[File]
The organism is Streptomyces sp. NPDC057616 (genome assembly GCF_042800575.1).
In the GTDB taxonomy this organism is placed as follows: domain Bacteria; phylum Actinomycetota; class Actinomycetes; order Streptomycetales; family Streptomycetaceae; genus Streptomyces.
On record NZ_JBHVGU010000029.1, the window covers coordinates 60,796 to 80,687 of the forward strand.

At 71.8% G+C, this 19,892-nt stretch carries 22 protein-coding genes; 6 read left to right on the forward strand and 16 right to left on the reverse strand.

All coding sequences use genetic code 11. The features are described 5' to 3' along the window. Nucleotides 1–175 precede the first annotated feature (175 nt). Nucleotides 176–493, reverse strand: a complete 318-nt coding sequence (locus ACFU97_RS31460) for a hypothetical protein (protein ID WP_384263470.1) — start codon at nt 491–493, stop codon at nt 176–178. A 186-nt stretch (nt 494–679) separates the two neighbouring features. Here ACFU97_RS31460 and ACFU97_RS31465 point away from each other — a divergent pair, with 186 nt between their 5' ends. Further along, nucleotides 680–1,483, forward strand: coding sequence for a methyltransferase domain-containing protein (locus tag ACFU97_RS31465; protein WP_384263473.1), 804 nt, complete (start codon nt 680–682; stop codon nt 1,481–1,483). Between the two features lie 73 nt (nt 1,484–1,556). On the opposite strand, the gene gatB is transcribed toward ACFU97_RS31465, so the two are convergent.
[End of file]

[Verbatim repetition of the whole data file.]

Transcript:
The organism is Streptomyces sp. NPDC057616 (genome assembly GCF_042800575.1).
In the GTDB taxonomy this organism is placed as follows: domain Bacteria; phylum Actinomycetota; class Actinomycetes; order Streptomycetales; family Streptomycetaceae; genus Streptomyces.
On record NZ_JBHVGU010000029.1, the window covers coordinates 60,796 to 80,687 of the forward strand.

At 71.8% G+C, this 19,892-nt stretch carries 22 protein-coding genes; 6 read left to right on the forward strand and 16 right to left on the reverse strand.

All coding sequences use genetic code 11. The features are described 5' to 3' along the window. Nucleotides 1–175 precede the first annotated feature (175 nt). Nucleotides 176–493, reverse strand: a complete 318-nt coding sequence (locus ACFU97_RS31460) for a hypothetical protein (protein ID WP_384263470.1) — start codon at nt 491–493, stop codon at nt 176–178. A 186-nt stretch (nt 494–679) separates the two neighbouring features. Here ACFU97_RS31460 and ACFU97_RS31465 point away from each other — a divergent pair, with 186 nt between their 5' ends. Further along, nucleotides 680–1,483, forward strand: coding sequence for a methyltransferase domain-containing protein (locus tag ACFU97_RS31465; protein WP_384263473.1), 804 nt, complete (start codon nt 680–682; stop codon nt 1,481–1,483). Between the two features lie 73 nt (nt 1,484–1,556). On the opposite strand, the gene gatB is transcribed toward ACFU97_RS31465, so the two are convergent.